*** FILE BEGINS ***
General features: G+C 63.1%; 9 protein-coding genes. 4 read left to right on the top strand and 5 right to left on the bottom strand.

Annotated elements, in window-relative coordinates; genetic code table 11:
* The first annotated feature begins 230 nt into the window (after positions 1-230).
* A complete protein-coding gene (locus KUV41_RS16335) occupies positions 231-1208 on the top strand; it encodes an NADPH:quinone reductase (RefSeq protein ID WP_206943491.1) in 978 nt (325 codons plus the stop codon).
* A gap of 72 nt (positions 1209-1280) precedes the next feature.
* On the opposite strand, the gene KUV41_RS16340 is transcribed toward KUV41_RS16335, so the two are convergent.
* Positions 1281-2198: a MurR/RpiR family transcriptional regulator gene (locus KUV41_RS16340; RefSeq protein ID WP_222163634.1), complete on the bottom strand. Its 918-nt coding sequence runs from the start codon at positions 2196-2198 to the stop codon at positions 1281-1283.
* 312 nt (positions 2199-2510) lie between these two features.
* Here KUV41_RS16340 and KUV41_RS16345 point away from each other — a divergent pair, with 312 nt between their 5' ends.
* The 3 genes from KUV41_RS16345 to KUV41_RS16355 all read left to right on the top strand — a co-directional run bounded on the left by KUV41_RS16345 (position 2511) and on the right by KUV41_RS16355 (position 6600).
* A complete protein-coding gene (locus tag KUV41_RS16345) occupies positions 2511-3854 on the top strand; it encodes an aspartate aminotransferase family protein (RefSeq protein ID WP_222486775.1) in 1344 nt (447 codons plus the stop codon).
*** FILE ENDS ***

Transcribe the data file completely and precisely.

General features: G+C 63.1%; 9 protein-coding genes. 4 read left to right on the top strand and 5 right to left on the bottom strand.

Annotated elements, in window-relative coordinates; genetic code table 11:
* The first annotated feature begins 230 nt into the window (after positions 1-230).
* A complete protein-coding gene (locus KUV41_RS16335) occupies positions 231-1208 on the top strand; it encodes an NADPH:quinone reductase (RefSeq protein ID WP_206943491.1) in 978 nt (325 codons plus the stop codon).
* A gap of 72 nt (positions 1209-1280) precedes the next feature.
* On the opposite strand, the gene KUV41_RS16340 is transcribed toward KUV41_RS16335, so the two are convergent.
* Positions 1281-2198: a MurR/RpiR family transcriptional regulator gene (locus KUV41_RS16340; RefSeq protein ID WP_222163634.1), complete on the bottom strand. Its 918-nt coding sequence runs from the start codon at positions 2196-2198 to the stop codon at positions 1281-1283.
* 312 nt (positions 2199-2510) lie between these two features.
* Here KUV41_RS16340 and KUV41_RS16345 point away from each other — a divergent pair, with 312 nt between their 5' ends.
* The 3 genes from KUV41_RS16345 to KUV41_RS16355 all read left to right on the top strand — a co-directional run bounded on the left by KUV41_RS16345 (position 2511) and on the right by KUV41_RS16355 (position 6600).
* A complete protein-coding gene (locus tag KUV41_RS16345) occupies positions 2511-3854 on the top strand; it encodes an aspartate aminotransferase family protein (RefSeq protein ID WP_222486775.1) in 1344 nt (447 codons plus the stop codon).